Attendees of SIM2’s CEDIA 2008 press conference were expecting to hear all about new projectors. Instead, after a discussion of the David Lynch endorsement—announced the previous day—the company dropped a bomb on the crowd with the news of a partnership with a company promising a new high definition delivery format. SIM2’s partner, Entertainment Experience, made up of former Kodak Digital Cinema people, is coming out with a home theater media system it’s presently calling “Better Than Blu.” The complete system includes a SIM2 projector, modified to display the wider color gamut of Better Than Blu, plus a media player and downloadable or disc-based
Sony unveiled two new BRAVIA LCD TVs at CEDIA with industry-first features. The KDL-52XBR7 LCD TV features 240Hz high frame rate technology called Motionflow 240 which the company says is ideal for sports and video game viewing. Sony says the Motionflow algorithm quadruples the frame rate of conventional LCD TVs by interpolating three new frames for each existing frame. Other features on the model include Sony’s Advanced Contrast Enhancer (ACE), which produces a dynamic contrast ratio of 80,000:1 Sony’s latest digital video processor, BRAVIA Engine2, that enhances all incoming signals to match the TV’s 1080p resolution. The second major TV release is the 40-inch BRAVIA
“Roll with the Changes” is Toshiba’s theme for the 2008 CEDIA Expo, and VP of Marketing Scott Ramirez drove home that point by coming onstage at the company’s opening day press event with REO Speedwagon’s song of the same name playing. Among the changes Toshiba is rolling with are the trends in TV sales. Ramirez noted that plasma TV sales dipped by 1 percent, while LCD sales rose by 54 percent overall and 97 percent for size 40-inch and above. Toshiba’s increase, he pointed out, was 117.5 percent. “That’s where the growth is in the industry.” He added that 40-inch and above currently represents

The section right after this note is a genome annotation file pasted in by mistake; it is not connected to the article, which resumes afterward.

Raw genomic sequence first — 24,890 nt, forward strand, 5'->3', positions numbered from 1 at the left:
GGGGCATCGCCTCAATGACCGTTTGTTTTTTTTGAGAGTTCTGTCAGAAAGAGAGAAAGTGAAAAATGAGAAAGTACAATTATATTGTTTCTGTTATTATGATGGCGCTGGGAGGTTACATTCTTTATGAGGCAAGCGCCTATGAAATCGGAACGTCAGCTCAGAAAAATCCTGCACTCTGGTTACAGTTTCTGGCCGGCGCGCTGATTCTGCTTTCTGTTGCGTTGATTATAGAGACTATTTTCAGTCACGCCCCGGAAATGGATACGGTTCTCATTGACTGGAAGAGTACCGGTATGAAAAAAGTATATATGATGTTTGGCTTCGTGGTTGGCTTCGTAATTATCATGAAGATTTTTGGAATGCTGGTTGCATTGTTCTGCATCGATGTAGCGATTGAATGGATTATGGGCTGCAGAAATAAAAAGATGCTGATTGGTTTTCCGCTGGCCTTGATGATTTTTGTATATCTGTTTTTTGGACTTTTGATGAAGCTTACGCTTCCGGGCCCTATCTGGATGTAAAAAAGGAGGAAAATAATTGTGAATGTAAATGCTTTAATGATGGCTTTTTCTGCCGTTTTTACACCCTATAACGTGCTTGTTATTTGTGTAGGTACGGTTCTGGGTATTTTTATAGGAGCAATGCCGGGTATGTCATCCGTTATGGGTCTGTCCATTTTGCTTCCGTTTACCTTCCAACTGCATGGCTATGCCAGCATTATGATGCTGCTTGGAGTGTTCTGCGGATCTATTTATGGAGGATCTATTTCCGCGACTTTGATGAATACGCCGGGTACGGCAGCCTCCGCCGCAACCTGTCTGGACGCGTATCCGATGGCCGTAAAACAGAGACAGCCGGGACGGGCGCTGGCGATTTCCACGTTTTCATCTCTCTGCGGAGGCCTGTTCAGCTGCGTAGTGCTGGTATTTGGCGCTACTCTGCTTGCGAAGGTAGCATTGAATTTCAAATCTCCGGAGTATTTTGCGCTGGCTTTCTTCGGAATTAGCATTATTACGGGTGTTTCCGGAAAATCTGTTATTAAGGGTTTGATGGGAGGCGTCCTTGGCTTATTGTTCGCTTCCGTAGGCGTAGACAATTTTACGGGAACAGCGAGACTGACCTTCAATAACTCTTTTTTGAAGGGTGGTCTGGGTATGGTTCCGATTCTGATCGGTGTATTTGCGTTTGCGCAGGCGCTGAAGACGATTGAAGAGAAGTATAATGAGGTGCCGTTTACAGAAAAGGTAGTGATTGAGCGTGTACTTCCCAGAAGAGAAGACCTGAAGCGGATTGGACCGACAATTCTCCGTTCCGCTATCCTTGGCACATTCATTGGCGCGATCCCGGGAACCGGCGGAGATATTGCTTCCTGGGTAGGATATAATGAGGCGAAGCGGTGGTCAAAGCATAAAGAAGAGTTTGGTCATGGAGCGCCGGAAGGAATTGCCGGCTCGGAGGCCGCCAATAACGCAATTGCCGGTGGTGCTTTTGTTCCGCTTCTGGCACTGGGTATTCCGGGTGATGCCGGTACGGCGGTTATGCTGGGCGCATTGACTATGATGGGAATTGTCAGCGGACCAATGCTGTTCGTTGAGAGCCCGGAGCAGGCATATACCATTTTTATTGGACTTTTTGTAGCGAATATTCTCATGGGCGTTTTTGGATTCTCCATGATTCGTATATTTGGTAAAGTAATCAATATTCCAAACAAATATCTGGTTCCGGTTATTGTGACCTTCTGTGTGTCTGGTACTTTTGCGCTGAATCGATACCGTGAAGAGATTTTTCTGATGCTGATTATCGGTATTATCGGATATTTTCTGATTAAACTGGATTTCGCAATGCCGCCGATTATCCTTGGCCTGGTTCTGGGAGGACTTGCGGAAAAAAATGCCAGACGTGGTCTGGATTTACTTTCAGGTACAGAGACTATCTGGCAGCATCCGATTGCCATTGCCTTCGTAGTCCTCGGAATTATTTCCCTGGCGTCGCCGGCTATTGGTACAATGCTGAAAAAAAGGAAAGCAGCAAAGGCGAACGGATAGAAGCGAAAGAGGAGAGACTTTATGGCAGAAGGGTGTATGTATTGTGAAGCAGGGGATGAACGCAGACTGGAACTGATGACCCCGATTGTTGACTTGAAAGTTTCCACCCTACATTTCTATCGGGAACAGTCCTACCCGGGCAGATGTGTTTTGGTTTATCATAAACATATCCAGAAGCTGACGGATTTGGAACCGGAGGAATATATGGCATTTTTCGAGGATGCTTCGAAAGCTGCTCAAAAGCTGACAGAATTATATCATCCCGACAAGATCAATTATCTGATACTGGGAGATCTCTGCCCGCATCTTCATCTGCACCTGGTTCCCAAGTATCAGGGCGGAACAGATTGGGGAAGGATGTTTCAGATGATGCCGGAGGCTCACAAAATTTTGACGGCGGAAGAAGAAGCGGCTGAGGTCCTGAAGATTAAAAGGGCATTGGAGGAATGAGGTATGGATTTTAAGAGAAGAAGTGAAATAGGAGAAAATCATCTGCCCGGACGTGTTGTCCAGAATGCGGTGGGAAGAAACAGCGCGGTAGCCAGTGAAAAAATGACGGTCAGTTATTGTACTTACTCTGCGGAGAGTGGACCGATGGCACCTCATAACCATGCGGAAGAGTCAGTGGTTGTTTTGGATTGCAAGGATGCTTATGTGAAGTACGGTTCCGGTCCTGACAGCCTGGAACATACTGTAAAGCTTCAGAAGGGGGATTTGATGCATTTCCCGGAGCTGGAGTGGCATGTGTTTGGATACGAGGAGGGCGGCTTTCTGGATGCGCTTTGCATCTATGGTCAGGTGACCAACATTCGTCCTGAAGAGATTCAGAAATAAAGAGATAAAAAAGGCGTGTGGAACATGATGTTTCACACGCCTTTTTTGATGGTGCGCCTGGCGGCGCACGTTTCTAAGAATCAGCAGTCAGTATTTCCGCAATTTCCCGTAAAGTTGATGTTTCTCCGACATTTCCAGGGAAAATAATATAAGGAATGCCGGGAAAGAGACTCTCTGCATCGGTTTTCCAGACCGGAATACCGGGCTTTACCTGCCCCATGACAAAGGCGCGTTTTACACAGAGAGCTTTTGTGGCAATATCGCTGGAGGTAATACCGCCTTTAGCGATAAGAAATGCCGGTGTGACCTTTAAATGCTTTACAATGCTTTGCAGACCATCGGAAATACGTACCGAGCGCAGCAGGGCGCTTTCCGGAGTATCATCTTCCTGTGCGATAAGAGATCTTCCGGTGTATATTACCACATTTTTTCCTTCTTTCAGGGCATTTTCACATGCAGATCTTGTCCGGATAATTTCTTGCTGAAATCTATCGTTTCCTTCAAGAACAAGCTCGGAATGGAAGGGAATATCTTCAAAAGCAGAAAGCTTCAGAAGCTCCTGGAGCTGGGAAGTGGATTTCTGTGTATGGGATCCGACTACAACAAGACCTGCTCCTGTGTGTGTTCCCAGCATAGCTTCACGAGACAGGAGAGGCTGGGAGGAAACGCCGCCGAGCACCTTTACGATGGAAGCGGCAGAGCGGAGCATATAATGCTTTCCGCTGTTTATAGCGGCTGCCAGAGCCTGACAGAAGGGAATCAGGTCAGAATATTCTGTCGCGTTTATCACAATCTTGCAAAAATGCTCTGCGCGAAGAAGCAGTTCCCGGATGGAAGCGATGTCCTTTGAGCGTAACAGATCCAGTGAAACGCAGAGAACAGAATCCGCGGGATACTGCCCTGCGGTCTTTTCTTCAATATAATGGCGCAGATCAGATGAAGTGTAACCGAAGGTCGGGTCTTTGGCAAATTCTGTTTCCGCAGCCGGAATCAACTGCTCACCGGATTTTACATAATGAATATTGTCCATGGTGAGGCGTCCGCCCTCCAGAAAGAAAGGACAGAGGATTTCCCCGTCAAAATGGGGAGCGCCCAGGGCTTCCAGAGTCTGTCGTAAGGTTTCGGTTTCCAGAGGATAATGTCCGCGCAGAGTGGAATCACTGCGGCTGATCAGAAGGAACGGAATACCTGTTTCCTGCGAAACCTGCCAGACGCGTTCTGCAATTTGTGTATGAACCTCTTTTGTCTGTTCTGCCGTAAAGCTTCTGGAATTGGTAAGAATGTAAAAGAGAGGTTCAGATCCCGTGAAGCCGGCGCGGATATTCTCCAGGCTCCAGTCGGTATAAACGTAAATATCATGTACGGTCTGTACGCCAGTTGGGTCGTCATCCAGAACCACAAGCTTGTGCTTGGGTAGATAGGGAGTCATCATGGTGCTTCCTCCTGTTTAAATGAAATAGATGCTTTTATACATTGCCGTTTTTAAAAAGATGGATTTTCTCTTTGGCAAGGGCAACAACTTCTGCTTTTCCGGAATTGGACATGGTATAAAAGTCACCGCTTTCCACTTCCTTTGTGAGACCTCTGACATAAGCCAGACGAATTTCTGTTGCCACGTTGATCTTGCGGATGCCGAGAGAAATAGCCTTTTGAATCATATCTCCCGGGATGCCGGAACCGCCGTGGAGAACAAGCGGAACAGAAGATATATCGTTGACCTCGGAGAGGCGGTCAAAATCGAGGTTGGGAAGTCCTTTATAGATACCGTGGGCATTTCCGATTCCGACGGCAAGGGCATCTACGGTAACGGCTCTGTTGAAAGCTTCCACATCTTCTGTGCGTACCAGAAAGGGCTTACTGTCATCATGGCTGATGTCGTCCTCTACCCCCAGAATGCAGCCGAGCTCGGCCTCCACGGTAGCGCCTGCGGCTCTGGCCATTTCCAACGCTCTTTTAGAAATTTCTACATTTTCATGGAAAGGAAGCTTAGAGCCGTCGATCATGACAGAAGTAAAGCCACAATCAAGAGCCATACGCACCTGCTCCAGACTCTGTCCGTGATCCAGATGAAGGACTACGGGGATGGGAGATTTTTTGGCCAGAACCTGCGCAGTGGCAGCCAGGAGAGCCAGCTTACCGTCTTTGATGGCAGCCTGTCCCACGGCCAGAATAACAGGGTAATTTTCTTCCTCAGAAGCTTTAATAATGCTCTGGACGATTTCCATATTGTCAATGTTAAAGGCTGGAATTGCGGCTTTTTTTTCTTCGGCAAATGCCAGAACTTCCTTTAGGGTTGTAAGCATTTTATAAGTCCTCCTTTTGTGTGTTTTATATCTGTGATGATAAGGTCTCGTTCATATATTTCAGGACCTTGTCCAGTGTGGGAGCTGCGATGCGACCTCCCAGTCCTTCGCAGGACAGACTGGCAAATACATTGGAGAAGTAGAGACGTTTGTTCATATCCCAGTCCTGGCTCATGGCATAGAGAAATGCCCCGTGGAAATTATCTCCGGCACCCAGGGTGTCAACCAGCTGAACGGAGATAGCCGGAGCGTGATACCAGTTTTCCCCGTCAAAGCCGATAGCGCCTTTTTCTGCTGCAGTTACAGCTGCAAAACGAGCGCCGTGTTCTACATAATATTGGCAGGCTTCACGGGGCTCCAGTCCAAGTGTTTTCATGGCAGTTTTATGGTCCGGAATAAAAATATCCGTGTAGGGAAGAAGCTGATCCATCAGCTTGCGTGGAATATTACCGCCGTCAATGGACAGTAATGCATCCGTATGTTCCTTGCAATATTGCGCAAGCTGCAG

Toshiba may not have come out on top of the high def disc format war this year, but that doesn’t mean the company doesn’t have something to say in the continuing DVD market. As was hinted at a few months ago in Japan, the company is launching a new standard definition upconverting player with new color, sharpness and picture enhancements powered by the company’s new XDE (eXtended Detail Enhancement) technology. The new $149 XD-E500, says Toshiba, is more than just an upconverting DVD player—though it does scale 480i/p DVDs up to 1080p via HDMI 1.3. The XDE technology provides additional picture modes to
At a hotel suite in Manhattan Wednesday, Pioneer offered reporters previews of it’s latest home theater products including a new generation of KURO plasma TVs, Elite AV receivers, Blu-ray players and a front projector—a whole new category for the company. Last year it was the company’s KURO line of plasmas that brought Pioneer the most attention. The company introduced two KURO televisions (50- and 60-inches; $5,000 and $6,500) for AV retail distribution and two KURO Pro TVs and plasma monitors designed specifically for the custom installation channel. In side-by-side comparisons with last year’s models, the new models clearly exhibited superior contrast